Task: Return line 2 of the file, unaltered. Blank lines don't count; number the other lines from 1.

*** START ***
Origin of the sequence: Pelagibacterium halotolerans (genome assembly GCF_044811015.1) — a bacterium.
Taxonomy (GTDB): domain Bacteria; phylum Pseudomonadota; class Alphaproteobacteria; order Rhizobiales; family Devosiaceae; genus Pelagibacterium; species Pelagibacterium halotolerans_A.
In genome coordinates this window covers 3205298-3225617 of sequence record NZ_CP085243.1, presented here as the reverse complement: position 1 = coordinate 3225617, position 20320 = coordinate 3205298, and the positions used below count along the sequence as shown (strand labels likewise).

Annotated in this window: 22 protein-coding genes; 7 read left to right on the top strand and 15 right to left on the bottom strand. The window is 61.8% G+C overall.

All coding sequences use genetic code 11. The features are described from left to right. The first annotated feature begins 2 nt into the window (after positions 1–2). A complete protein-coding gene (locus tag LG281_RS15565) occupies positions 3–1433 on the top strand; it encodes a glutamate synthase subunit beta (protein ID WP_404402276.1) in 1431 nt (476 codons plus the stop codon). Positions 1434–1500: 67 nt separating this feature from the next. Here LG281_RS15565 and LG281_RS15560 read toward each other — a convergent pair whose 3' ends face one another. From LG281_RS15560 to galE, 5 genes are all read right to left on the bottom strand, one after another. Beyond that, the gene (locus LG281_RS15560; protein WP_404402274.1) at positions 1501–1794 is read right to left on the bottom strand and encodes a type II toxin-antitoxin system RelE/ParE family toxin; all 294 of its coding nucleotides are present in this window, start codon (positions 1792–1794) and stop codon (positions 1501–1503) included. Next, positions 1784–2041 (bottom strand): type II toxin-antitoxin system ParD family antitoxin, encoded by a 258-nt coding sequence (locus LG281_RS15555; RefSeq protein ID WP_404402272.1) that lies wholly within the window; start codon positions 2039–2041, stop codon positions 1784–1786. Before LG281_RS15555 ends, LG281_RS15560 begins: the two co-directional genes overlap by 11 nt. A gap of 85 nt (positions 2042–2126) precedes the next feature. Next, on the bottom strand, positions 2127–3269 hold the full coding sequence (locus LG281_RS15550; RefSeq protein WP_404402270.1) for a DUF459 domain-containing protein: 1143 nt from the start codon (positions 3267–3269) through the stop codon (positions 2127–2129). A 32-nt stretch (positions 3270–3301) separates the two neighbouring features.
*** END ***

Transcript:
Taxonomy (GTDB): domain Bacteria; phylum Pseudomonadota; class Alphaproteobacteria; order Rhizobiales; family Devosiaceae; genus Pelagibacterium; species Pelagibacterium halotolerans_A.